A Moral Movement to Hold Candidates Accountable

As presidential candidates head south to sell their visions of a new America, political strategists are calculating which dissatisfied southerners their candidates should pitch. Meanwhile, the Moral March on Raleigh, N.C., on Feb 13 showcased the kind of movement that can actually change America.

This tenth annual People’s Assembly was made up of black, white, and brown, gay and straight, rich and poor, labor and civil rights, Democrats, Republicans, and Independents, people of faith and people whose moral visions are rooted in reason or politics. Planned Parenthood advocates marched in pink hats alongside evangelicals, singing the same freedom songs. Black Lives Matter activists linked arms with elderly white veterans. The Moral March did not rally around a messiah candidate but challenged all leaders to serve the common good with policies that are morally sound, constitutionally consistent, and economically sane. While a kaleidoscope of campaigns vie for everybody’s attention, this long-term, grassroots coalition to reconstruct democracy in America is a movement to hold all candidates accountable.

The coalition that rallied in Raleigh this past Saturday first came together 10 years ago when Democrats controlled the state government. After years of advocating for single issues, the leaders of 14 different organizations sat down together and asked one simple question: Who consistently blocks our efforts? One after another, we named powerbrokers in the state establishment. So we asked an important follow up question: If they are cynical enough to stand together, why can’t we be smart enough to work together?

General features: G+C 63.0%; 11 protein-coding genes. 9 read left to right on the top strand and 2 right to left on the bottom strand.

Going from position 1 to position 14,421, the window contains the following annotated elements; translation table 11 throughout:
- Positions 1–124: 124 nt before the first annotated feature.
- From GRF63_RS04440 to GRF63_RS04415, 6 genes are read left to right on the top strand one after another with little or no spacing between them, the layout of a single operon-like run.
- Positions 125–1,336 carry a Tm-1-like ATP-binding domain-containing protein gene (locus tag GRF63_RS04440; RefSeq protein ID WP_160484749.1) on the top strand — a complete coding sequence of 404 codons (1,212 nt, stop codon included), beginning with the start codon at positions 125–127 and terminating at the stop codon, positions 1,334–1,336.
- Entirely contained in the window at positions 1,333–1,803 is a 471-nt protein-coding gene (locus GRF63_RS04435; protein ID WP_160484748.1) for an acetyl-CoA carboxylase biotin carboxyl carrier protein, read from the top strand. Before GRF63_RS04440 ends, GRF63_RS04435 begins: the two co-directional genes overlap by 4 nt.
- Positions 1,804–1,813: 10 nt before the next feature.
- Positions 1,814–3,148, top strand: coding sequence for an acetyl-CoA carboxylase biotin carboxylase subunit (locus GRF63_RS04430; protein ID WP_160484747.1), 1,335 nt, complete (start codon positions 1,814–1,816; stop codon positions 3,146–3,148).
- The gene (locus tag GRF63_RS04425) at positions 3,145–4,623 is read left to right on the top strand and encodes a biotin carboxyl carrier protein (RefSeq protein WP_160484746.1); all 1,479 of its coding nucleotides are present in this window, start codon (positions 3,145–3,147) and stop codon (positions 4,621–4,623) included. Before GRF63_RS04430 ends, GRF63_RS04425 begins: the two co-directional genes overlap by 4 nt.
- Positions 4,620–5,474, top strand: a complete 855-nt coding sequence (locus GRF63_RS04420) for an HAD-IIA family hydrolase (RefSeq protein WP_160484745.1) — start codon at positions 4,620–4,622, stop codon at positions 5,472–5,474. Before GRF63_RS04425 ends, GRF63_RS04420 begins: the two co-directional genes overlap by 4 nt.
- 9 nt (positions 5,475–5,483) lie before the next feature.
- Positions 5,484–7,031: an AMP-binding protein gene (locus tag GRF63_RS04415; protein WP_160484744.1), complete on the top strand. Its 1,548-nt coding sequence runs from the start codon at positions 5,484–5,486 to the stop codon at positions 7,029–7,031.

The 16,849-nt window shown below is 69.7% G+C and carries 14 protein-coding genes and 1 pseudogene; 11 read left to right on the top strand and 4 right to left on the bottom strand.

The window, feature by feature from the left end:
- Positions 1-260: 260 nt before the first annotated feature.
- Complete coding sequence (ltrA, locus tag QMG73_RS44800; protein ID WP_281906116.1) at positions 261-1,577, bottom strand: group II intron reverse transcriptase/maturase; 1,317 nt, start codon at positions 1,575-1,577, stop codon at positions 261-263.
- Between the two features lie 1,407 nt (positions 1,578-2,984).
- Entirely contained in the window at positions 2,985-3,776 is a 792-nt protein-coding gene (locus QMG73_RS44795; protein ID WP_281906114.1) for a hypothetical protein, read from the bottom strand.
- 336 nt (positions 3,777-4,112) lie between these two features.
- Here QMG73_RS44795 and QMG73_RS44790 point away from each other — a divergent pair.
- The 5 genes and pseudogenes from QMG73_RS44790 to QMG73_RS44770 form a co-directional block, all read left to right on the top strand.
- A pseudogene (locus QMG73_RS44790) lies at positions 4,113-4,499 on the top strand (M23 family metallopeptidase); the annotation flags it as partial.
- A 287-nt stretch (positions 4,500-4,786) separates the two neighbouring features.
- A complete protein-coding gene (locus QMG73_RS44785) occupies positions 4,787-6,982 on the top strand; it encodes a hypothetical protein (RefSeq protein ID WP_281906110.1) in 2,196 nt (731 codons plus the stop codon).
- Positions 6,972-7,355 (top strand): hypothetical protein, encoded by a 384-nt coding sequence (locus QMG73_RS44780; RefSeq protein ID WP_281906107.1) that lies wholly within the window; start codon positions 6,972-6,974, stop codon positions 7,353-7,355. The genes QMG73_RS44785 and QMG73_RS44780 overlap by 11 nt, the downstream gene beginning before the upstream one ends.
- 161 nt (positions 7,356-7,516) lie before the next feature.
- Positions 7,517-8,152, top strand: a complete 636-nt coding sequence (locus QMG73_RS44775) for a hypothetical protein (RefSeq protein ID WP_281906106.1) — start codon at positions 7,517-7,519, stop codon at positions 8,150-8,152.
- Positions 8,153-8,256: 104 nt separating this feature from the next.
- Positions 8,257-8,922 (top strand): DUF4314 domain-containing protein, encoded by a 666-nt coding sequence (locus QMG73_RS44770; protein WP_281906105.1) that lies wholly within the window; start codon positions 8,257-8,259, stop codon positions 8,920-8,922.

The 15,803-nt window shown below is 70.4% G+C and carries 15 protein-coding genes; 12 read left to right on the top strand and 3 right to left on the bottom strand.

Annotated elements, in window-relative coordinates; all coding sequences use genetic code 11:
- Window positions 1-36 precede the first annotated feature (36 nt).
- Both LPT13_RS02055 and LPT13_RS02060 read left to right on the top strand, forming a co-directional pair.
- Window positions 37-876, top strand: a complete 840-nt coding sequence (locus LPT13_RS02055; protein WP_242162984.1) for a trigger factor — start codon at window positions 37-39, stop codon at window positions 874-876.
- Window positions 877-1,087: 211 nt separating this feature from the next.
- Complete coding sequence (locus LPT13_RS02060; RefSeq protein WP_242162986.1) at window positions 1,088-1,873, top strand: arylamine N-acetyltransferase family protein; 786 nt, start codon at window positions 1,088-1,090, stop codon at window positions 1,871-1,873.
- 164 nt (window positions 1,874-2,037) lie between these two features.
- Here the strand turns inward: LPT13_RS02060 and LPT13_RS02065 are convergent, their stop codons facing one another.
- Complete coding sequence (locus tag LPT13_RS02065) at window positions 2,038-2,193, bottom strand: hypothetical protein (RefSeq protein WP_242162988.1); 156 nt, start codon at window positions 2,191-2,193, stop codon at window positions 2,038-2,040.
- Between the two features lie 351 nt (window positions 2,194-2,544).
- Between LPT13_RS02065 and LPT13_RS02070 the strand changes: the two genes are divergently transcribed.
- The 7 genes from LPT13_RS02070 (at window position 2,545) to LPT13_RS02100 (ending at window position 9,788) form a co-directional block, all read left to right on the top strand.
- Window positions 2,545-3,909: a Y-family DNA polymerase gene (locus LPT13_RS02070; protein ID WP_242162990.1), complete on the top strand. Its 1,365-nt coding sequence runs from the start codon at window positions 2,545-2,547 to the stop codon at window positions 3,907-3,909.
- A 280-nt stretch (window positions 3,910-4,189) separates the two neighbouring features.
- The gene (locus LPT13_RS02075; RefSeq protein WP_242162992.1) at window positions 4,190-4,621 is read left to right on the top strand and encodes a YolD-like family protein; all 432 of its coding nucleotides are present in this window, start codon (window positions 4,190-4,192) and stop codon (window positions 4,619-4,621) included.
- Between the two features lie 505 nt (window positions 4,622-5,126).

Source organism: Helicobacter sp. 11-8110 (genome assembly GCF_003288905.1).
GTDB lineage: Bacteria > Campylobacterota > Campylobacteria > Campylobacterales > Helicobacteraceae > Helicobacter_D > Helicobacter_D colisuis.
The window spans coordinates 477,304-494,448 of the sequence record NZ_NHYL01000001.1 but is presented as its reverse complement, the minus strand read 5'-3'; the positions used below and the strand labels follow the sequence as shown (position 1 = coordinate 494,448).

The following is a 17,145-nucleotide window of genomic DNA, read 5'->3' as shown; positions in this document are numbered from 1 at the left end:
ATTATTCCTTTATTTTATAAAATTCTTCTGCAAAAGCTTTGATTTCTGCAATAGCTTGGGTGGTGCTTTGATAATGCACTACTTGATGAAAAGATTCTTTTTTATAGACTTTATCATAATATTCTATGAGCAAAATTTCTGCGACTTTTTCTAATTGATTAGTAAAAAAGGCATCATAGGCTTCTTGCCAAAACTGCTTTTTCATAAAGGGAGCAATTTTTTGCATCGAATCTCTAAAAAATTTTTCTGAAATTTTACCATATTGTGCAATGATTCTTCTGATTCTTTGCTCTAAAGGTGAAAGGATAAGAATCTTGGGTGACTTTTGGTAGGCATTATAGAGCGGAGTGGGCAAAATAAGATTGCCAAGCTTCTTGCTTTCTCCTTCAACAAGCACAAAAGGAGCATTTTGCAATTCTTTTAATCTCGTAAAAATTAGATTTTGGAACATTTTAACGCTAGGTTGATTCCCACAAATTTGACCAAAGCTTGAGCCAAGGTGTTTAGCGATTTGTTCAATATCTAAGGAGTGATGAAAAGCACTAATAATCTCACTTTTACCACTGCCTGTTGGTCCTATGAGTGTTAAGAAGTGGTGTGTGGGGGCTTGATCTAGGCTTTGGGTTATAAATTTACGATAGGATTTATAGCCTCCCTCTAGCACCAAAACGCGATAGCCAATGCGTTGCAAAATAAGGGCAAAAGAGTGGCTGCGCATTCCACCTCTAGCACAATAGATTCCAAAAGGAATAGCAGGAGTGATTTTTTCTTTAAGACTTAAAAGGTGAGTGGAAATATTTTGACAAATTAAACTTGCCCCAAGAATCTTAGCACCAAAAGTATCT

We knew it had been done before. After the Civil War, newly freed African Americans found common cause with white North Carolinians, wrote a new state constitution and founded the South’s first public school system. In the 1890s, their political descendants formed an interracial “Fusion coalition” of white Populists and black Republicans, which won the governorship and every statewide office in 1896. White conservatives overthrew the Fusionist government by force and fraud, installing a one-party state that disfranchised blacks and ushered in lynch law and Jim Crow segregation. Still, the memory of fusion politics did not die. The sit-in movement, which began in Greensboro, N.C., in 1960, offered a vivid image of the new America that a Second Reconstruction proposed — a common table where black and white could sit down together. Violence could not destroy their nonviolent movement, so elites conspired to divide and conquer by appealing to old fears through the Southern Strategy. Politicians like Strom Thurmond and Jesse Helms took power by replacing the n-word with the language of “states’ rights,” “forced-bussing,” and “law and order.”

North Carolina’s 21st-century fusion coalition interrupted that divisiveness in 2006. Locking arms around a moral agenda, organizations pledged to stay together until every issue was won. Our movement did not court the favor of any party or candidate. The language of conservative versus liberal was too narrow. This was a moral movement, and it required the rich language of our deepest religious and constitutional traditions.